Nearly 27 million Americans suffer the joint-damaging ravages of osteoarthritis (OA), the most common type of degenerative joint disease. Patients with OA experience a gradual destruction to the layer of bone-cushioning cartilage that provides a smooth gliding surface for the joints.
As the disease progresses, fluid leaks into the lining of the joints and disrupts the formation of new healthy cartilage. Damaged cells begin to form painful bony spurs as errant cells multiply and grow haphazardly. As cartilage breaks down further, the grinding of bone-on-bone causes pain, swelling, bone deformities and loss of motion.
“Cartilage diseases, particularly OA, are one of the leading cause of disability, severely affecting quality of life,” says Wentian Yang, MD, PhD, Associate Professor of Medicine and Associate Professor of Orthopaedics at Brown University. “Current treatments focus on symptom relief, but don’t significantly alter the joint-destroying progression of the disease.”
Research has shown that osteoarthritis results from a destructive cellular process, not just mechanical wear and tear. Because of cartilage’s very limited ability to self-heal, total joint replacement surgery remains the only option for the painful and debilitating disease.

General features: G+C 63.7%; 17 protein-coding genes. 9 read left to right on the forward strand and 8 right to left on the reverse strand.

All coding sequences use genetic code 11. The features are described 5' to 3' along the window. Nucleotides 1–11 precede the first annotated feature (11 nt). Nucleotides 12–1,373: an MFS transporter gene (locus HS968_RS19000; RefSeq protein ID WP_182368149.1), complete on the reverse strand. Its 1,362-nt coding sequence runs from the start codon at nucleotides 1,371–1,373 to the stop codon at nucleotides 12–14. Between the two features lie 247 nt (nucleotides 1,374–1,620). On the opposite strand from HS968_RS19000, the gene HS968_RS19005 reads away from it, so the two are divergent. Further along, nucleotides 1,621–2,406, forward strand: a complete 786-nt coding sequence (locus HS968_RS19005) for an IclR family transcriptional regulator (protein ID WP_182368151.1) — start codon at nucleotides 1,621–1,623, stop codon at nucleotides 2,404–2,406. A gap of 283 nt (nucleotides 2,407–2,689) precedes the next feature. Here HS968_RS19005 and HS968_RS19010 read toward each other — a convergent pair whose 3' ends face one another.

Articular cartilage is the smooth, white tissue that covers the ends of bones where they come together to form joints. Working with transgenic mice, Dr. Yang first identified a novel population of progenitor cells that are capable of migrating toward articular cartilage during development. “By manipulating cells in a controlled manner, we are working to identify molecular pathways in cartilage regeneration. We want to learn what’s happening inside the cell.”
Dr. Yang is investigating genetic signaling and enzyme regulation in the development of cartilage using genetically modified mice. Working with a novel pool of stem cells, he is trying to find out whether a specific enzyme, SHP2, modulates the growth of cartilage by these cells.
In the lab, Dr. Yang is testing the hypothesis that loss of SHP2 can promote stem cell production, leading to rebuilding of cartilage in the joints. If he can identify the molecular mechanisms involved, it will catalyze the development of novel therapeutics to treat OA and other degenerative cartilage diseases.
Thanks to his ANRF-funded research, Dr. Yang has received his first round of funding from the National Institutes of Health. “I am sincerely honored and very grateful to receive the Ethelmae Haldan Grant for Innovative Science in Osteoarthritis from ANRF,” he says. “My goal is to conduct top-flight musculoskeletal research with the aim of improving patient care and outcomes. I am confident that every step we move forward in OA research eventually will lead to a cure.”